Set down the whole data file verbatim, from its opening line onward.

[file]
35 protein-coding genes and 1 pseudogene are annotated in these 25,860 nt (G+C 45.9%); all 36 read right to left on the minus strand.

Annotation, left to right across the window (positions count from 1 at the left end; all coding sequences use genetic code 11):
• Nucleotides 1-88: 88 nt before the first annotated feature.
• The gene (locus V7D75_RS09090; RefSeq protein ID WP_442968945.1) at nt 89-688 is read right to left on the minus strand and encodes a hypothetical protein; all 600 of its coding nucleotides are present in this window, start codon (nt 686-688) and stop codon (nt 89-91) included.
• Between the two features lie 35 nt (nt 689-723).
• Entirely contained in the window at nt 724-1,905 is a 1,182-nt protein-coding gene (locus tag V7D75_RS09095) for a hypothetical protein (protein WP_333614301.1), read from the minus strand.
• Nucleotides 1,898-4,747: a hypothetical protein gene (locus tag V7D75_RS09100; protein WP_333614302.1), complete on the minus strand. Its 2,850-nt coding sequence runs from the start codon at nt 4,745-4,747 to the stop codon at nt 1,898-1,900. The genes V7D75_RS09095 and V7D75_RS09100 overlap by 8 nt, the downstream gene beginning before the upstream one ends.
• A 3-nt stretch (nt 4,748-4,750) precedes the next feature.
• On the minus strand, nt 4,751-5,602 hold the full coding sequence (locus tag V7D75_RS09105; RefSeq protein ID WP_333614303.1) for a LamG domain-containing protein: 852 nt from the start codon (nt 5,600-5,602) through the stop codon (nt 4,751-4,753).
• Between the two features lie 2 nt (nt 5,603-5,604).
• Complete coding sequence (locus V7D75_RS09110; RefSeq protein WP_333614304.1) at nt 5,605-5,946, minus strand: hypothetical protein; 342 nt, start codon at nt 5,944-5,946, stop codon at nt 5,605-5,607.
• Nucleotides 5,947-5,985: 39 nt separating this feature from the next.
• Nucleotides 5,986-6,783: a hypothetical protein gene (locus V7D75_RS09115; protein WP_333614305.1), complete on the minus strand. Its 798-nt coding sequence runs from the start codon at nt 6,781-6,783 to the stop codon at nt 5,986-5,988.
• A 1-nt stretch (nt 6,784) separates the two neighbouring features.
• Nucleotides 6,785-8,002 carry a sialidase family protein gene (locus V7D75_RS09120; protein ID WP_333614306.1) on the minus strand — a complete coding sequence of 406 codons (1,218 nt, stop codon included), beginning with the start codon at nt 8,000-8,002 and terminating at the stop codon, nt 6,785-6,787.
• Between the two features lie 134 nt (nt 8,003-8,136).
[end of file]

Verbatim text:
35 protein-coding genes and 1 pseudogene are annotated in these 25,860 nt (G+C 45.9%); all 36 read right to left on the minus strand.

Annotation, left to right across the window (positions count from 1 at the left end; all coding sequences use genetic code 11):
• Nucleotides 1-88: 88 nt before the first annotated feature.
• The gene (locus V7D75_RS09090; RefSeq protein ID WP_442968945.1) at nt 89-688 is read right to left on the minus strand and encodes a hypothetical protein; all 600 of its coding nucleotides are present in this window, start codon (nt 686-688) and stop codon (nt 89-91) included.
• Between the two features lie 35 nt (nt 689-723).
• Entirely contained in the window at nt 724-1,905 is a 1,182-nt protein-coding gene (locus tag V7D75_RS09095) for a hypothetical protein (protein WP_333614301.1), read from the minus strand.
• Nucleotides 1,898-4,747: a hypothetical protein gene (locus tag V7D75_RS09100; protein WP_333614302.1), complete on the minus strand. Its 2,850-nt coding sequence runs from the start codon at nt 4,745-4,747 to the stop codon at nt 1,898-1,900. The genes V7D75_RS09095 and V7D75_RS09100 overlap by 8 nt, the downstream gene beginning before the upstream one ends.
• A 3-nt stretch (nt 4,748-4,750) precedes the next feature.
• On the minus strand, nt 4,751-5,602 hold the full coding sequence (locus tag V7D75_RS09105; RefSeq protein ID WP_333614303.1) for a LamG domain-containing protein: 852 nt from the start codon (nt 5,600-5,602) through the stop codon (nt 4,751-4,753).
• Between the two features lie 2 nt (nt 5,603-5,604).
• Complete coding sequence (locus V7D75_RS09110; RefSeq protein WP_333614304.1) at nt 5,605-5,946, minus strand: hypothetical protein; 342 nt, start codon at nt 5,944-5,946, stop codon at nt 5,605-5,607.
• Nucleotides 5,947-5,985: 39 nt separating this feature from the next.
• Nucleotides 5,986-6,783: a hypothetical protein gene (locus V7D75_RS09115; protein WP_333614305.1), complete on the minus strand. Its 798-nt coding sequence runs from the start codon at nt 6,781-6,783 to the stop codon at nt 5,986-5,988.
• A 1-nt stretch (nt 6,784) separates the two neighbouring features.
• Nucleotides 6,785-8,002 carry a sialidase family protein gene (locus V7D75_RS09120; protein ID WP_333614306.1) on the minus strand — a complete coding sequence of 406 codons (1,218 nt, stop codon included), beginning with the start codon at nt 8,000-8,002 and terminating at the stop codon, nt 6,785-6,787.
• Between the two features lie 134 nt (nt 8,003-8,136).